To Albert Gallatin
Monticello Aug. 14. 1802
I have duly considered the regulations concerning the Missisipi trade inclosed in your letter of the 7th. and should have signed them, but that a single fact, perhaps unknown to you, renders them impracticable without some alteration. neither Spain nor France allows any foreign nation to keep a consul in their colonies in time of peace. in consequence of this our Consul at N. Orleans has had his functions suspended by the Governor, and peremptorily inhibited from the use of them. I think it even doubtful whether they would permit us to have there even an informal agent to exercise any public duty. we are endeavoring by negociation to have N. Orleans considered as so peculiarly situated with respect to us, as to require an exemption from their general rule, but even if we obtain it, time will be requisite, and in the mean while some other provision should be made.1 it would be well if possible to make such provisions as could be executed at Fort Adams, and render the touching at New Orleans as indifferent as at any other foreign port. if this be impossible we may try the substitution of an informal agent at N. Orleans, but still some provision should be made for the case of his being disallowed. when you shall have made the necessary alterations, I shall be ready to sign them.
With respect to the 5th. section, taking from coasting vessels employed in this trade the privilege of carrying any foreign articles, if yourself & mr Steele concurred in this, I should be content with it. but if you were of a different opinion, I should join you on the general principle of never imposing a restriction which can be done without.
The newspapers tell us mr Clarke is returned to N. York or Philadelphia. this will delay Dr. Bache’s departure till we can inform him what he is to do there. I am in hopes mr Clarke will be able to arrange the details of the plan here, and to give such orders at N. Orleans as will begin the establishment, and provide the field for Dr. Bache to act on. will you be so good as to engage him to do this, and to give the necessary information to Dr. Bache. we have been unfortunate in the delays of this institution. Accept my constant & affectionate esteem.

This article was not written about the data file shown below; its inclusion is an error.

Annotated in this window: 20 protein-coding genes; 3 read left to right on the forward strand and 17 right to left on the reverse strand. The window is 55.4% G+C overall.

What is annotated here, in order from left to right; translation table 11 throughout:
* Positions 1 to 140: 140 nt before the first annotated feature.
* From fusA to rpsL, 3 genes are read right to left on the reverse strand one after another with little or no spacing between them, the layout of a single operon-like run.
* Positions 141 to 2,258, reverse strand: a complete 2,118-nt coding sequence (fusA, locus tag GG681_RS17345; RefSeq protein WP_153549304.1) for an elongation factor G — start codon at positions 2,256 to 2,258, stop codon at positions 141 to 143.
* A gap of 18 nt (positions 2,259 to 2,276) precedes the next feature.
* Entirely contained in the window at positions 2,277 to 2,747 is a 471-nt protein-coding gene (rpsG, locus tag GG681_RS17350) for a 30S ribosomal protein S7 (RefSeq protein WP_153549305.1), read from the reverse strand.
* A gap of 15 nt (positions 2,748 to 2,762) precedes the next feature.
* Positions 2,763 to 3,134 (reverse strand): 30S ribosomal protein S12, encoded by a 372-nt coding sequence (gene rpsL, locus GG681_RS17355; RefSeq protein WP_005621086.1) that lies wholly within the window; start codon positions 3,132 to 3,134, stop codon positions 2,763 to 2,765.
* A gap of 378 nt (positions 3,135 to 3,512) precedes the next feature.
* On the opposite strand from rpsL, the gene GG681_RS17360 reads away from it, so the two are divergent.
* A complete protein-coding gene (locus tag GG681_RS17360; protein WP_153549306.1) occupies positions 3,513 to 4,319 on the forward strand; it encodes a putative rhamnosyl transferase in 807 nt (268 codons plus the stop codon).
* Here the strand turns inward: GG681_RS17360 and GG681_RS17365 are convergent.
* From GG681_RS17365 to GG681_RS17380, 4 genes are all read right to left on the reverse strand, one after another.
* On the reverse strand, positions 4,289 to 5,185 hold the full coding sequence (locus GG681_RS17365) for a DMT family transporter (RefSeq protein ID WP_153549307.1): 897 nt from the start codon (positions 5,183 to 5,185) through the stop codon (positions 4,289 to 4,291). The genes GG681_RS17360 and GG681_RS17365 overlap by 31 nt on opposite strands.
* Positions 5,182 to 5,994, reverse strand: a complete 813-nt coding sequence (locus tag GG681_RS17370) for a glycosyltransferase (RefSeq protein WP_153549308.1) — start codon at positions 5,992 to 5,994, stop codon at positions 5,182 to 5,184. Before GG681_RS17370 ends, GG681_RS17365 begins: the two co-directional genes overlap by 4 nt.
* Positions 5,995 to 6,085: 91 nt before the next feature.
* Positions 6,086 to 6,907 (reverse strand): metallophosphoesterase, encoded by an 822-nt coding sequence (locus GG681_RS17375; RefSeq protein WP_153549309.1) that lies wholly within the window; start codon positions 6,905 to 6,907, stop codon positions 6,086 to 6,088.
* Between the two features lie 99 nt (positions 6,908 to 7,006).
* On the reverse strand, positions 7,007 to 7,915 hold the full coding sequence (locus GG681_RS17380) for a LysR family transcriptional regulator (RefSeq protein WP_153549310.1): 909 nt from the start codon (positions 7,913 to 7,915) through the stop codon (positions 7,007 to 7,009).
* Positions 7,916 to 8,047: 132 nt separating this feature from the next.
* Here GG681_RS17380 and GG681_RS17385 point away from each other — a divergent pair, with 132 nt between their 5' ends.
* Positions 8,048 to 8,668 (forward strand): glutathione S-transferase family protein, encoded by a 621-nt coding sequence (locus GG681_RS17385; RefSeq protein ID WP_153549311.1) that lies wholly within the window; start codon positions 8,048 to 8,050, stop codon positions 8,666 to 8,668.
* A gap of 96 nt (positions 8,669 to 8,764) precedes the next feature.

RC (NHi: Gallatin Papers); at foot of text: “The Secretary of the Treasury”; endorsed by Gallatin as answered on 19 Aug. PrC (DLC). Recorded in SJL with notation “regulns Missi.”
OUR CONSUL AT N. ORLEANS: adhering to the policy set by the Spanish government in 1799, Manuel de Salcedo, the Spanish governor of Louisiana from 1801 to 1803, refused to recognize Daniel Clark, the recently appointed U.S. consul at New Orleans. In May 1802, Salcedo also warned William E. Hulings, the U.S. vice consul at the port since 1798, to abstain from all public functions (Madison, Papers, Sec. of State Ser description begins William T. Hutchinson, Robert A. Rutland, J. C. A. Stagg, and others, eds., The Papers of James Madison, Chicago and Charlottesville, 1962–, 33 vols. Sec. of State Ser., 1986–, 9 vols.; Pres. Ser., 1984–, 6 vols.; Ret. Ser., 2009–, 1 vol. description ends ., 1:139; 3:147, 197–8, 330–1, 489).
In June 1801, the secretary of state instructed Charles Pinckney to negotiate with the Spanish government at Madrid to have New Orleans exempted FROM THEIR GENERAL RULE. Madison argued that a U.S. consul was necessary at the port “to take care of the American rights and interests” and to provide papers authenticating the cargoes shipped on American accounts. On 20 May 1802, Pinckney reported that he had been unable to gain Spanish consent to a consul or agent at New Orleans. A few days later, Pinckney wrote of his plans to make another attempt to persuade the Spanish government, using all of the arguments and suggestions he could assemble in favor of the U.S. claim. Madison wrote, on 26 July, that he hoped Pinckney would succeed in his second representation and Spain would yield (Madison, Papers, Sec. of State Ser description begins William T. Hutchinson, Robert A. Rutland, J. C. A. Stagg, and others, eds., The Papers of James Madison, Chicago and Charlottesville, 1962–, 33 vols. Sec. of State Ser., 1986–, 9 vols.; Pres. Ser., 1984–, 6 vols.; Ret. Ser., 2009–, 1 vol. description ends ., 1:277; 3:235, 250, 428).
NEWSPAPERS TELL US: on 24 July, the Philadelphia Gazette & Daily Advertiser reported that Clark was among the passengers on the schooner Eliza who landed at Wilmington, Delaware. On 28 July, the New-York Gazette & General Advertiser noted that the schooner had arrived at Philadelphia. ENGAGE HIM TO DO THIS: Gallatin wrote Clark at New York on 5 Aug. For Clark’s reply, see the enclosure at Gallatin’s first letter to TJ, on 19 Aug.
1. Preceding three words interlined in place of “will be required.”